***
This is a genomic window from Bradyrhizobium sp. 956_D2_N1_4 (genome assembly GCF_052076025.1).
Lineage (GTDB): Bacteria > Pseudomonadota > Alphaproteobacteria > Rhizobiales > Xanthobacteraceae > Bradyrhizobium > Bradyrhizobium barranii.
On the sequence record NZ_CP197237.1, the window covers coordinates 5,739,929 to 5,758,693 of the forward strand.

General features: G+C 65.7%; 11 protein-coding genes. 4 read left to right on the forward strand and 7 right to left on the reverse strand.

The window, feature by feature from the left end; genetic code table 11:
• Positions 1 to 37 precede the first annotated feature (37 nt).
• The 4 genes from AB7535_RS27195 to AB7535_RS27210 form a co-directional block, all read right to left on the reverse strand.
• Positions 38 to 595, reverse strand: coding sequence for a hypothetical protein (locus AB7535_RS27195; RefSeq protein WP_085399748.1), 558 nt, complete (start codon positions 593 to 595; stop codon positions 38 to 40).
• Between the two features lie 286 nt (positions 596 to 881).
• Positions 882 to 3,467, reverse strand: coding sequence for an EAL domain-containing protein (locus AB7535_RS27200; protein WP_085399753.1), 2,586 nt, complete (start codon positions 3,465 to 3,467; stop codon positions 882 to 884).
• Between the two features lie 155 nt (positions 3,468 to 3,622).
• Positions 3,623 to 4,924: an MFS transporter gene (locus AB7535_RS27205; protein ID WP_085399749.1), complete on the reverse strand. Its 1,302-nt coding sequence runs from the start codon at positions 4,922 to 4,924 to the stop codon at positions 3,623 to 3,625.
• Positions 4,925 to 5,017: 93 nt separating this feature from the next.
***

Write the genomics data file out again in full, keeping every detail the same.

This is a genomic window from Bradyrhizobium sp. 956_D2_N1_4 (genome assembly GCF_052076025.1).
Lineage (GTDB): Bacteria > Pseudomonadota > Alphaproteobacteria > Rhizobiales > Xanthobacteraceae > Bradyrhizobium > Bradyrhizobium barranii.
On the sequence record NZ_CP197237.1, the window covers coordinates 5,739,929 to 5,758,693 of the forward strand.

General features: G+C 65.7%; 11 protein-coding genes. 4 read left to right on the forward strand and 7 right to left on the reverse strand.

The window, feature by feature from the left end; genetic code table 11:
• Positions 1 to 37 precede the first annotated feature (37 nt).
• The 4 genes from AB7535_RS27195 to AB7535_RS27210 form a co-directional block, all read right to left on the reverse strand.
• Positions 38 to 595, reverse strand: coding sequence for a hypothetical protein (locus AB7535_RS27195; RefSeq protein WP_085399748.1), 558 nt, complete (start codon positions 593 to 595; stop codon positions 38 to 40).
• Between the two features lie 286 nt (positions 596 to 881).
• Positions 882 to 3,467, reverse strand: coding sequence for an EAL domain-containing protein (locus AB7535_RS27200; protein WP_085399753.1), 2,586 nt, complete (start codon positions 3,465 to 3,467; stop codon positions 882 to 884).
• Between the two features lie 155 nt (positions 3,468 to 3,622).
• Positions 3,623 to 4,924: an MFS transporter gene (locus AB7535_RS27205; protein ID WP_085399749.1), complete on the reverse strand. Its 1,302-nt coding sequence runs from the start codon at positions 4,922 to 4,924 to the stop codon at positions 3,623 to 3,625.
• Positions 4,925 to 5,017: 93 nt separating this feature from the next.